UPDATED: Around 70 asylum seekers who fear they’re about to be sent out of Norway have launched a hunger strike after being returned to an asylum center in the far northern county of Finnmark. Others have disappeared from an asylum center in Vadsø. They don’t want to be sent back over the border to Russia.
Norwegian Broadcasting (NRK) reported Monday that dozens of asylum seekers have been picked up at asylum centers around Norway over the weekend and sent back to an asylum reception center in Kirkenes, Sør-Varanger. Rami Haddad, who told NRK he’s from Jordan, had been living in an asylum center father south, in Harstad, until he was picked up and sent back to Sør-Varanger during the weekend.
“When they picked us up, they said we would be interviewed by (state immigration agency) UDI but we haven’t been,” Haddad told NRK. “We haven’t received any information.” On Tuesday came reports that asylum seekers staying at a center in Vadsø, also in Finnmark, had left the center and gone into hiding. They also feared being sent back to Russia.
Authorities’ plans unclear
With reports circulating that Norwegian authorities plan to expel a large group of refugees whose applications for asylum have been rejected, those sent to the center near the border worry they’re about to be sent back over the border to Russia that they crossed earlier. Haddad said he and the others are protesting an expulsion by launching the hunger strike. Both children and adults had stopped eating, he told NRK.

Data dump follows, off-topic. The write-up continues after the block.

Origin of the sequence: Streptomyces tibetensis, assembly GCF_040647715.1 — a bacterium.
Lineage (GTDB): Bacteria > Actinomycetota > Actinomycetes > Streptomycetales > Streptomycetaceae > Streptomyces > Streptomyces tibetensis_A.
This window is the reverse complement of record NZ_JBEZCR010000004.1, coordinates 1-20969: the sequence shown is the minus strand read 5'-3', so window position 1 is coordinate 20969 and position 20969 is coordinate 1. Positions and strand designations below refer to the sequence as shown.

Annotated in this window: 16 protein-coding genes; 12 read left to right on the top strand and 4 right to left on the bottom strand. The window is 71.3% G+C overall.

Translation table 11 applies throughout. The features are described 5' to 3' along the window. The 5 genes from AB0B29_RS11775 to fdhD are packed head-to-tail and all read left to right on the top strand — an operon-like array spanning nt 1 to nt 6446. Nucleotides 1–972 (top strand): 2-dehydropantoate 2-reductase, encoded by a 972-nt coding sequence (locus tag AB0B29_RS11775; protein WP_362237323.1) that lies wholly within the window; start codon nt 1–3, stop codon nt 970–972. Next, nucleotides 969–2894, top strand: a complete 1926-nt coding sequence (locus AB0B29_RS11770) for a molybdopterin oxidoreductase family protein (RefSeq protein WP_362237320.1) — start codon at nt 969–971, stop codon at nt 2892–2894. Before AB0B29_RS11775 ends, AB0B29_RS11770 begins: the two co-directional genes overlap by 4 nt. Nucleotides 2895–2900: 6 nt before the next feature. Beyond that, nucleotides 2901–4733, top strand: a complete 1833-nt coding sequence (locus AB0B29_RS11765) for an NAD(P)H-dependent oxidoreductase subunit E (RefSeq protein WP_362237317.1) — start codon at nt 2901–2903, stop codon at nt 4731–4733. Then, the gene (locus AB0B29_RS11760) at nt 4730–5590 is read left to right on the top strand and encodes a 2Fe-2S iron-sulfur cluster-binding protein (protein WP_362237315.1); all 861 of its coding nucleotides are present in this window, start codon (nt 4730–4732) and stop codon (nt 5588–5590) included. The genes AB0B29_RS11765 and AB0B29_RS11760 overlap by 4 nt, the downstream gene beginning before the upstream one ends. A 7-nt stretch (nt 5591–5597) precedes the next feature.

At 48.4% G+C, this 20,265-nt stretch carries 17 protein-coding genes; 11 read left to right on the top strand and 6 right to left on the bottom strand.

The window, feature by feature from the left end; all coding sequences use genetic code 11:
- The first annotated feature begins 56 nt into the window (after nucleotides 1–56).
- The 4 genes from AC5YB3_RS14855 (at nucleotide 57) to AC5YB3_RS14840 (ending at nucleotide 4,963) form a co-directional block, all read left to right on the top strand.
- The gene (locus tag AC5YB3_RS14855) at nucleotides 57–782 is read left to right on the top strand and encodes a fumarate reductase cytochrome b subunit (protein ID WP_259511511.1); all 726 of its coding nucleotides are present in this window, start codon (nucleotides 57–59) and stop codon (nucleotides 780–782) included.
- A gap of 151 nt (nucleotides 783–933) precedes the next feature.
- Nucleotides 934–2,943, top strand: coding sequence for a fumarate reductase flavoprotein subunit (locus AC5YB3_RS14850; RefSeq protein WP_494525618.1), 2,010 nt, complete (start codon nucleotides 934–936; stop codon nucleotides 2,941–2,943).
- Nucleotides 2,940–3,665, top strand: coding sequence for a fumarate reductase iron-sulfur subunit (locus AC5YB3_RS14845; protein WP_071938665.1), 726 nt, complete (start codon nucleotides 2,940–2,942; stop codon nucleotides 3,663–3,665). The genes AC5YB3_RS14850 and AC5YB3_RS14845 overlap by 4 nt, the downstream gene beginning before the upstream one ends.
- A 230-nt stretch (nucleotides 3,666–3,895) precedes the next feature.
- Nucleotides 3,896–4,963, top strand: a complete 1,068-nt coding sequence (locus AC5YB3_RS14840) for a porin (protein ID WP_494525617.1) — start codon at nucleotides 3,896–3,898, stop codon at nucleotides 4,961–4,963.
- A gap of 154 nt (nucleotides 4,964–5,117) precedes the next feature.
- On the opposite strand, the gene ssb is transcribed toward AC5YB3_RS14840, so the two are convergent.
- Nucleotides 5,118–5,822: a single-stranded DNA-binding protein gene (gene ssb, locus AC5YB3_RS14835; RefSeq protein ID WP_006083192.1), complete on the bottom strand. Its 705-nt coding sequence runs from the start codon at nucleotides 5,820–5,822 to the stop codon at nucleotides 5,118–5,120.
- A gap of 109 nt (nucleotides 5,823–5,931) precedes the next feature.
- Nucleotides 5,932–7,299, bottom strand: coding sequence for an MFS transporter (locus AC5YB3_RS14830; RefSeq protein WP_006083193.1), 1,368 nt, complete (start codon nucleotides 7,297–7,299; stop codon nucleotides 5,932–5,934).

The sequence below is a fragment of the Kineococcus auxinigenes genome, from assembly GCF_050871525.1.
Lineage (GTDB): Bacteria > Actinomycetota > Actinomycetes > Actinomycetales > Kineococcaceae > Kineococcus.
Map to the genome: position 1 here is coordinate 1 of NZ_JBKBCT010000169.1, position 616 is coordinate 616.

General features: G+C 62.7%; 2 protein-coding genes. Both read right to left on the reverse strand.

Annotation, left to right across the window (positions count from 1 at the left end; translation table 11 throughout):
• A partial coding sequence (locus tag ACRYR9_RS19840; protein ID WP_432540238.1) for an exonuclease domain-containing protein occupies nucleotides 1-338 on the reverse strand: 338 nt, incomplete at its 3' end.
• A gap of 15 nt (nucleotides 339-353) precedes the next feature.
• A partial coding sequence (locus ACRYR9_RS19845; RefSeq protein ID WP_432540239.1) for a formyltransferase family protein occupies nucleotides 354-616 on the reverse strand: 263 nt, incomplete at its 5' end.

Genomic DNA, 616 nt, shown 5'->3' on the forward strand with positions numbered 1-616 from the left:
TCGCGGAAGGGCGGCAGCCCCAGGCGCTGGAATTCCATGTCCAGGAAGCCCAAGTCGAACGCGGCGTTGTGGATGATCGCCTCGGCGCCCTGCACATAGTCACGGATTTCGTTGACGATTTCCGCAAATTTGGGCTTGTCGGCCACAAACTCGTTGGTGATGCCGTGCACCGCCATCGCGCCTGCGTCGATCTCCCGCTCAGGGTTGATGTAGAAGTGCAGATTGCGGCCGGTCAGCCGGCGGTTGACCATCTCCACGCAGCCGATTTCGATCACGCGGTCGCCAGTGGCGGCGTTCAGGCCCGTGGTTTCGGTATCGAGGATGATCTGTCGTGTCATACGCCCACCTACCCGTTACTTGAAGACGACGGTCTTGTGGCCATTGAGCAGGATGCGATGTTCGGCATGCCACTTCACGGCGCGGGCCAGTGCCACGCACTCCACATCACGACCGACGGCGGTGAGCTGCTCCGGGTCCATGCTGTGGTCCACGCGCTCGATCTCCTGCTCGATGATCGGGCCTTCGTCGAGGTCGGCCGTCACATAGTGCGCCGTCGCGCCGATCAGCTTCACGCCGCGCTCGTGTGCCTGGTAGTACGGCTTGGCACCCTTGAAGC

“There are around 70 people here now,” Hussam Dibo, another refugee brought back to Sør-Varanger from the center where he’d been staying in Målselv, told NRK. “No one has been told why they were moved, but I think they’re going to send us to Russia tomorrow.” Police responsible for the transport of refugees back to Sør-Varanger told NRK they couldn’t say what the reason was for it.
The assembling of asylum seekers back near the border came just after UN officials criticized Norwegian officials for returning asylum seekers to Russia. Norway has contended that all those with valid residence permission in Russia have no need for asylum in Norway, and Russia has been taking back refugees rejected in Norway.
The UN, however, claims Russia is not a safe place for refugees. “We do not consider Russia as having a functioning asylum system,” Vincent Cochetel, European chief for the UN High Commissioner for Refugees, told NRK. The UN has also criticized other aspects of Norway’s recent moves to tighten immigration and asylum law.
Neither Prime Minister Erna Solberg nor Norway’s new government minister in charge of immigration and asylum issues, Sylvi Listhaug, see any problem with returning refugees to Russia. “We believe that’s entirely in line with the asylum convention,” Solberg said. Listhaug, appearing on NRK’s nightly nationwide newscast on Monday, was unrelenting. She maintained that Russia was a safe haven for asylum seekers and that bus transportation would be provided to the border town of Nikel.
Striking asylum seekers said they would refuse to board any bus in Norway, while TV2 reported that an Oslo lawfirm had sent an appeal to the European Court of Human Rights in Strasbourg for an injunction against any deportation of asylum seekers back to Russia.